Posts Tagged Sexism
Native Gardens – Play Review
Posted by Darshana V. Nadkarni, Ph.D. in Play Reviews on September 7, 2018
Playwright Karen Zacaria’s “Native Gardens”, currently playing at The Center for Performing Arts in Mountain View, explores ageism, racism, sexism, classism, republicanism, democratism and more in the context of an unintended property line conflict among neighbors.
Tania (Marlene Martinez) and Pablo Del Valle (Michael Evans Lopez) are young, up and coming Latino couple, each with their own past that colors their perceptions. Pablo is from Chile and grew up with a silver spoon in his mouth. He is angling for a partnership at a law firm and is slightly paranoid of how he will be accepted, given his Latino background. Tania is very pregnant, is nearing the completion of her Ph.D. in anthropology, and grew up in much poorer circumstances in New Mexico. She is idealistic, new agee, strongly pro-environment, and into native plants. Tania and Pablo own a property adjoining Virginia (Amy Resnick) and Frank Butley (Jackson Davis). Virginia and Frank are older couple with a prize-worthy English garden and are Republicans.
Well intentioned neighbors’ attempts for friendship soon melt away as an unintended property dispute arises. Given that garden is important to both couples, albeit in different ways, “Native Gardens” is a comedy rooted in tulipanin (common allergen toxic to some animals, found in tulips) laced barbs, and tannic acid (residing in acorns and leaves of oak trees that helps guard it from fungi and insects) colored retorts.
Zacarias is a compassionate writer and she treats both couples with a measure of empathy, compassion and understanding. Yet, what is fascinating is how gradually and in a measured way and yet how quickly and not so subtly, the conflict escalates and breaks down relations, as both couples dig deep into their personal treasure trove of isms and even political affiliations, to assume bad intentions of others and find new insults.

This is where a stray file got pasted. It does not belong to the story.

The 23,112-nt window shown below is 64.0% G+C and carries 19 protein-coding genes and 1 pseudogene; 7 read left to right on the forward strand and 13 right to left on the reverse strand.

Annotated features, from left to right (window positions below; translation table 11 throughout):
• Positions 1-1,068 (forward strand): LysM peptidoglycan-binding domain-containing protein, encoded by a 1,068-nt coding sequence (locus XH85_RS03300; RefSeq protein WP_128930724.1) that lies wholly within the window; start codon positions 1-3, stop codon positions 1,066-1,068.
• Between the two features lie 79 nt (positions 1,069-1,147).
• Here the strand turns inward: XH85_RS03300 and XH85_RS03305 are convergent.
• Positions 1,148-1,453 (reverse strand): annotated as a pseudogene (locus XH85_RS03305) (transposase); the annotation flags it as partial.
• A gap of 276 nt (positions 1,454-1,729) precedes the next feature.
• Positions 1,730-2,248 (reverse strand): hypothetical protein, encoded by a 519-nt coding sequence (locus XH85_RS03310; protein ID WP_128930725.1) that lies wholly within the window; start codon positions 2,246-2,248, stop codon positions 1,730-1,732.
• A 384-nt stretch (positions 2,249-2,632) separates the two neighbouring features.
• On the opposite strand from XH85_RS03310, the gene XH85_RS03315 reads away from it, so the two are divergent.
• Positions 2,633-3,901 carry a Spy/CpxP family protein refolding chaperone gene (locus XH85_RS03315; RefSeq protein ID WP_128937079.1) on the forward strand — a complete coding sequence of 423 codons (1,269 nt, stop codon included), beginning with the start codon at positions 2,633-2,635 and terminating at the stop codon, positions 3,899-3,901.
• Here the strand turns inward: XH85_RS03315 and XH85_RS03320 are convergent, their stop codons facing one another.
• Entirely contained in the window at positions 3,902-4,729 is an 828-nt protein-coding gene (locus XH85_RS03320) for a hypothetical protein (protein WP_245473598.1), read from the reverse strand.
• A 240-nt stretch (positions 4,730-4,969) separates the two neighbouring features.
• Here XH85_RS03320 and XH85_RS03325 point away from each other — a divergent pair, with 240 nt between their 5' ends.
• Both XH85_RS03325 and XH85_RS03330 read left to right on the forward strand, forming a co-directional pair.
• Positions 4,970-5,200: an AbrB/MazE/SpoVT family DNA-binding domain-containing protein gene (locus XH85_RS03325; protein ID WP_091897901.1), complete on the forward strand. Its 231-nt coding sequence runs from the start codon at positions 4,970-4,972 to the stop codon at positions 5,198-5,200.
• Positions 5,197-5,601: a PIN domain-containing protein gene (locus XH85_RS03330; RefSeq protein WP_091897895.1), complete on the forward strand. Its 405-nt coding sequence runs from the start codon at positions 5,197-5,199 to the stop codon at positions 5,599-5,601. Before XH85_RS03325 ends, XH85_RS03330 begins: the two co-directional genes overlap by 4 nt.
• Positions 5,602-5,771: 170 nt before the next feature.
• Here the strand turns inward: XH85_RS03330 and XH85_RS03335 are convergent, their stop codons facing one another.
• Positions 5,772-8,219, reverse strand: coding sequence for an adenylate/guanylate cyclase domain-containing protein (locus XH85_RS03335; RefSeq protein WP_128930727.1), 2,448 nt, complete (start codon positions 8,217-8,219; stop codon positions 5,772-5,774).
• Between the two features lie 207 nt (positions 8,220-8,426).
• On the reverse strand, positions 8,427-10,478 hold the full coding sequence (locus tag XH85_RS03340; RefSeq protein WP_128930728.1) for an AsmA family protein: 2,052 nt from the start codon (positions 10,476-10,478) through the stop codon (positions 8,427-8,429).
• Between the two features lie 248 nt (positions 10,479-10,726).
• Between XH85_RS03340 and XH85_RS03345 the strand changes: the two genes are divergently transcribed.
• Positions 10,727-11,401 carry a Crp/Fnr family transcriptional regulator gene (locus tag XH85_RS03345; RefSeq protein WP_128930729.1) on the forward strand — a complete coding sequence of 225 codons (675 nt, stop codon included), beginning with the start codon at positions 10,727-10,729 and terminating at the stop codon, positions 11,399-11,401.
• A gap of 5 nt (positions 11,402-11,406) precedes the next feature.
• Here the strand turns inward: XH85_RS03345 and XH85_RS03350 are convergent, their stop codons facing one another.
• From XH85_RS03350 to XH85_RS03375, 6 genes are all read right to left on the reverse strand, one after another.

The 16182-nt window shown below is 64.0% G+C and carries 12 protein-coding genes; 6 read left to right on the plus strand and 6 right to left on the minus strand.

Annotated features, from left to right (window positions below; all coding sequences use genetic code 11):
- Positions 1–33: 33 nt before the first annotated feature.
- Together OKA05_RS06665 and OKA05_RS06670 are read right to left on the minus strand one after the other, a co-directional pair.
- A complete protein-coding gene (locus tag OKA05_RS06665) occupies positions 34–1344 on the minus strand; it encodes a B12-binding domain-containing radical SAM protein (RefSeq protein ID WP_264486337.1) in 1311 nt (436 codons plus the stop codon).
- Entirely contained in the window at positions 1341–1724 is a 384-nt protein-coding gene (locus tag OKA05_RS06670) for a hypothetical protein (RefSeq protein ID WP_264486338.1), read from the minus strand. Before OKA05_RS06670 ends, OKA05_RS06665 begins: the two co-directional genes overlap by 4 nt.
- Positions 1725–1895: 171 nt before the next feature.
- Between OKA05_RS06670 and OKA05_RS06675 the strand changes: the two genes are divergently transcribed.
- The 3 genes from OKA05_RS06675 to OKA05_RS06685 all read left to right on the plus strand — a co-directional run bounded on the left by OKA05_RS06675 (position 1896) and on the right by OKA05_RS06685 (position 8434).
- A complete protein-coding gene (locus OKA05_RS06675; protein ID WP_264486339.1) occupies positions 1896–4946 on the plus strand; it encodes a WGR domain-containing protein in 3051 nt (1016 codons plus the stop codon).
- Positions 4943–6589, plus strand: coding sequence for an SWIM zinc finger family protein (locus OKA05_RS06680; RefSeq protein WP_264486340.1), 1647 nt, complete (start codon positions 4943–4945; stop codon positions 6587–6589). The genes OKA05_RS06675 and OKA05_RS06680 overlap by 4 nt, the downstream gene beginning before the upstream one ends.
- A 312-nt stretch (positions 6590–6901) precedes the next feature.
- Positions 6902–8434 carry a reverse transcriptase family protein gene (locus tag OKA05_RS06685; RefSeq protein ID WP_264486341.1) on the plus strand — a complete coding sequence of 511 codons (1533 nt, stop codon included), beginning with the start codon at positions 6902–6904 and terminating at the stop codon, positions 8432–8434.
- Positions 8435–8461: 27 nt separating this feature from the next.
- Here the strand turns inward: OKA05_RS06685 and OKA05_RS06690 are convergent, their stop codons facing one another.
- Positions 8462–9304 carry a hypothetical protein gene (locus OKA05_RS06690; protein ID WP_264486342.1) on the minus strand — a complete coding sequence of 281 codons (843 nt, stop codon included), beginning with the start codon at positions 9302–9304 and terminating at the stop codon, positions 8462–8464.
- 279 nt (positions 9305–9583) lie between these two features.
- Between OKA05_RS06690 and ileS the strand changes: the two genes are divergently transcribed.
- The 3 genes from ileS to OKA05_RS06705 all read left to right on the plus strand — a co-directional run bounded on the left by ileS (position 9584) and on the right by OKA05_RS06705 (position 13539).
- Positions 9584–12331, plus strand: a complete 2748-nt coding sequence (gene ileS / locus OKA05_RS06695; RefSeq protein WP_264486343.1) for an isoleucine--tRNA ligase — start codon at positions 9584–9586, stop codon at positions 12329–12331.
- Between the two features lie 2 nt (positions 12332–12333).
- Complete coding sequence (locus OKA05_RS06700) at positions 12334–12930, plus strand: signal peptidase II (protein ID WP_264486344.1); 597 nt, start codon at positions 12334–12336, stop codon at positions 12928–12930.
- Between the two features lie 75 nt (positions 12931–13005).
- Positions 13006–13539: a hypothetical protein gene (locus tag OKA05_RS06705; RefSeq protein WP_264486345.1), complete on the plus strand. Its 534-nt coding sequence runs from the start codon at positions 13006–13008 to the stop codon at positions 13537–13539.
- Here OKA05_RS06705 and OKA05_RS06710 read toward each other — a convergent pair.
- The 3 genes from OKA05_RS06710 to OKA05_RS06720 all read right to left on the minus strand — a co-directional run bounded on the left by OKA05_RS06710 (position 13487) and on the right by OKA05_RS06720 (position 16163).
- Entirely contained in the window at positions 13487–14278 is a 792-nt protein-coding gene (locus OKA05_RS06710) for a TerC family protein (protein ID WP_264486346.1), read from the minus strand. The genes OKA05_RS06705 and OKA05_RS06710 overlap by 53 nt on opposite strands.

Director Amy Gonzalez has done a fabulous job, with the script in showing how easy it is, despite all the wisdom and maturity, for people to get polarized, to buy into the divisive rhetoric in the air that may reflect their own latent biases, prejudices and distrust of one another. Special kudos for incredible staging to Sara Sparks and Amy Smith Goodman.
In the current climate of deepening rifts and many symbols of “us versus them” (border wall, trade barrier, cages, guns, armed guards in schools, red wave, blue wave and more), the play uses yet another powerful symbol of a fence. If this play is to serve as a microcosm of what is going on in the country, then such physical articulations not only define our distinctions but when combined with divisive rhetoric and incitement of fear, they serve as call to action, to fiercely protect our zones, perimeters, boundaries and borders. However in the play, as if bringing a perfect measure of hope, it highlights how sometimes humanity springs in the most unlikeliest of circumstances, during those times when we need one another. And in those times when we seek help and when we offer help, in times of unity, our gardens bloom.
This is a not-to-miss play of this theater season. For tickets, go to www.theatreworks.org .
“How to be A Woman” by Caitlin Moran — Book Review
Posted by Darshana V. Nadkarni, Ph.D. in Book Reviews on December 9, 2014
With provocative images, words, and language, Caitlin Moran advances her feminist agenda in what is clearly a prescriptive book, “How to be a woman”. Some people in my book club were not amused; perhaps by the crude language. But let’s face it; would you rather have yet another preachy feminist book or a sarcastic, sardonic, witty, and funny one?